Expanding WPF for UI Debugging

The Optimum User Experience

Since the very earliest days of WPF/XAML development, there has always been a need to inspect the visual tree. Early Pre-Alpha builds of Blend had a debug command which would dump the entire visual tree to a text file so developers could look through it for anomalies. We had internal tools for inspecting visual trees and the properties of those elements and debugging capabilities of this type have been a frequent ask for years.  For Visual Studio 2015, we wanted to take a look at the needs that developers, both internal and external, faced and look at the tools we’ve made to create the optimal runtime inspection tools that we could. Information on how to use the UI debugging tools can be found here, but if you’re interested in how we made it happen, please read on.

After examining our internal solutions and the common issues we’ve heard and put together the following list of items we wanted to do:

  • The ability to inspect an existing installed app or an ‘in-development’ app at debug time.

  • A representation of the visual tree that is always up to date.

  • The ability to select elements by selecting them in the running app.

  • The ability to locate and select any element in the representation of the visual tree.

  • A command to locate a given element in the source XAML.

  • A complete list of all properties on any selected element, displayed based on where the property is set (locally, in a Style, etc…).

  • The ability to change any property setter at any scope.

  • A command to jump to wherever a property setter is defined if it comes from XAML.

  • A persistence option to push runtime debugging changes into the XAML.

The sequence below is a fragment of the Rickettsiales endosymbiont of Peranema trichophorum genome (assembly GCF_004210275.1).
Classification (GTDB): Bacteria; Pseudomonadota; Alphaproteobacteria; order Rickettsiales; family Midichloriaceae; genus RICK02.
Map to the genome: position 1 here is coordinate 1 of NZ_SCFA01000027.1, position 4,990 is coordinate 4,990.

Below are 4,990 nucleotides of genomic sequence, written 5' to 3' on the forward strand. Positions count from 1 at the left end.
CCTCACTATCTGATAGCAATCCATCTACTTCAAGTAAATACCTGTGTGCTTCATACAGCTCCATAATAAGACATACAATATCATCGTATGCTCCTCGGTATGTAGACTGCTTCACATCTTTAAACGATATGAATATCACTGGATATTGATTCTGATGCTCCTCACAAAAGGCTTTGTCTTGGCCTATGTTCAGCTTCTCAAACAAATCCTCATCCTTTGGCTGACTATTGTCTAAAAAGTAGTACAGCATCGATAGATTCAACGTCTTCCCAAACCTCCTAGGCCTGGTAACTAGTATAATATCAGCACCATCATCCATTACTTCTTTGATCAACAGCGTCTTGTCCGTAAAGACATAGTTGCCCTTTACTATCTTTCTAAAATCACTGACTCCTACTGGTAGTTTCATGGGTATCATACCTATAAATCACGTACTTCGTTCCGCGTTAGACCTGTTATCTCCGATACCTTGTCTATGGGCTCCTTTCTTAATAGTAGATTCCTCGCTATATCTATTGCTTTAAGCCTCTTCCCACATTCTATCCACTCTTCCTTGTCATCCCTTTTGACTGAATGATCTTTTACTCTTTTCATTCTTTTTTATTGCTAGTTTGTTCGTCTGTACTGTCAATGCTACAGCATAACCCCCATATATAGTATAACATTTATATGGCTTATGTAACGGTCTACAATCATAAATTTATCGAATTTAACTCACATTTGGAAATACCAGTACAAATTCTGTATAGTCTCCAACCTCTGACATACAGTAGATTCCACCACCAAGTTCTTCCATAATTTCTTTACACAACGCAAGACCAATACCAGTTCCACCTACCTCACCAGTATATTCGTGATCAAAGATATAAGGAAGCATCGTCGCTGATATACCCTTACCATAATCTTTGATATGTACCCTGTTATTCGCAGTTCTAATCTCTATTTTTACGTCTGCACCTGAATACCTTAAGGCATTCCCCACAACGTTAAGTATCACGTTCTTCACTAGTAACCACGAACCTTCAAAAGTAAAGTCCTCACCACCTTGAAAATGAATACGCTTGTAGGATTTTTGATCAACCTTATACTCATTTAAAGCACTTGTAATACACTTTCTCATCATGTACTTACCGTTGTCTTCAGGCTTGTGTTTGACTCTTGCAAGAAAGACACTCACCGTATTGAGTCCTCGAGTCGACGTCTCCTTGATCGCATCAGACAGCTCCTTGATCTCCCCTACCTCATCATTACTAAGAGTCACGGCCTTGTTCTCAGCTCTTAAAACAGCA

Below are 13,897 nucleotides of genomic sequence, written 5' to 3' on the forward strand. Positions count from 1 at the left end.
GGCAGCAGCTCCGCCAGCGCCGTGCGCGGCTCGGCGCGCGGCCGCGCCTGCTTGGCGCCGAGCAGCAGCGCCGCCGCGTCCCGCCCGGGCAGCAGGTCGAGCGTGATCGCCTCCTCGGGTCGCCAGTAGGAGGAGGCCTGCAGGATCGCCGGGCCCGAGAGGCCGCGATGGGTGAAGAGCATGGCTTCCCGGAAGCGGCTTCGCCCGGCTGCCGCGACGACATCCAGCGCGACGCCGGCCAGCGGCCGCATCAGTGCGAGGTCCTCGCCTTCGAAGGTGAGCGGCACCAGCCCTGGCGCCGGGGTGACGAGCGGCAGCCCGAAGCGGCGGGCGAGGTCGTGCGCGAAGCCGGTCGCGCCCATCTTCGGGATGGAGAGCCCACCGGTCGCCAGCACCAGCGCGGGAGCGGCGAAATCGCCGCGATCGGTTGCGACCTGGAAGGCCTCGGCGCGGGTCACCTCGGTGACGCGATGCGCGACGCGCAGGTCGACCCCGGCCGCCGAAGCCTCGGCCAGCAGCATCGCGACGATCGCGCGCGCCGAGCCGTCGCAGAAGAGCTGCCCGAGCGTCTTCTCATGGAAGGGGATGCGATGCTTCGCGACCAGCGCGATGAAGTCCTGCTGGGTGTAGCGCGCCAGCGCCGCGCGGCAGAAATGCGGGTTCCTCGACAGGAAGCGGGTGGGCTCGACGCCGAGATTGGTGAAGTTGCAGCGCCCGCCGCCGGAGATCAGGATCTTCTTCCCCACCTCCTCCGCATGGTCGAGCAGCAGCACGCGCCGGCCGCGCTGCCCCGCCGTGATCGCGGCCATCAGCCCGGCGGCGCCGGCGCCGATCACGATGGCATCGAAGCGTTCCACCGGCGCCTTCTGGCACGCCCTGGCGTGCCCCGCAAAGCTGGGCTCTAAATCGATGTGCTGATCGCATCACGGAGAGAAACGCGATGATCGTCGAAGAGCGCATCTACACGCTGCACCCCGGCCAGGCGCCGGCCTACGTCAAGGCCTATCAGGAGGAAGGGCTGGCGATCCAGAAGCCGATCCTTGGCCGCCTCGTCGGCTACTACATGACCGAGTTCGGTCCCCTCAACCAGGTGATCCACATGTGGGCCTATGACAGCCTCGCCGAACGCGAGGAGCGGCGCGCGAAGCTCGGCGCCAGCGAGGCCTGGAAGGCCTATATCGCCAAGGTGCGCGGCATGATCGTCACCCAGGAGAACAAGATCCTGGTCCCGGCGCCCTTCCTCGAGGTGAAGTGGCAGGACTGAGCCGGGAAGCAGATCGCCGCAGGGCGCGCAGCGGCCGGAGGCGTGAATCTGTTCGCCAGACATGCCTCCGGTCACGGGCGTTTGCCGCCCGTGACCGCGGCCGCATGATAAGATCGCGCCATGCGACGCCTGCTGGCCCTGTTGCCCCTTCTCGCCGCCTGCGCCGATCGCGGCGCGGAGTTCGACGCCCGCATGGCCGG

We created these requirements based on the needs of XAML developers, regardless of their platform or target device of choice. Naturally, the experience would tweak slightly based on these factors. The way a user selects an element for investigation on the desktop is going to be different from selection on a Windows Phone.

What do we need and what is missing?

The first system we need is one that allows us to talk to different apps on different platforms. We started by creating the XamlDiagnosticTap.dll, which is a generic solution that the debugger extension in Visual Studio knows how to communicate with. This assembly is loaded by one of a set of platform specific assemblies. For instance, in a WPF application, WPFXamlDiagnosticTap.dll is injected into the running app and it will pull in the generic XamlDiagnosticTap.dll. It’s obvious that we’ll see other flavors of the platform level tap, like DesktopXamlDiagnosticTap.dll or WPXamlDiagnosticTap.dll.

 

When we compared our requirement list to the capabilities of WPF, we found that we really only had two shortcomings. WPF didn’t provide a system for listening to changes in the visual tree, and it only stored source information privately in BAML files.

The VisualTreeChanged event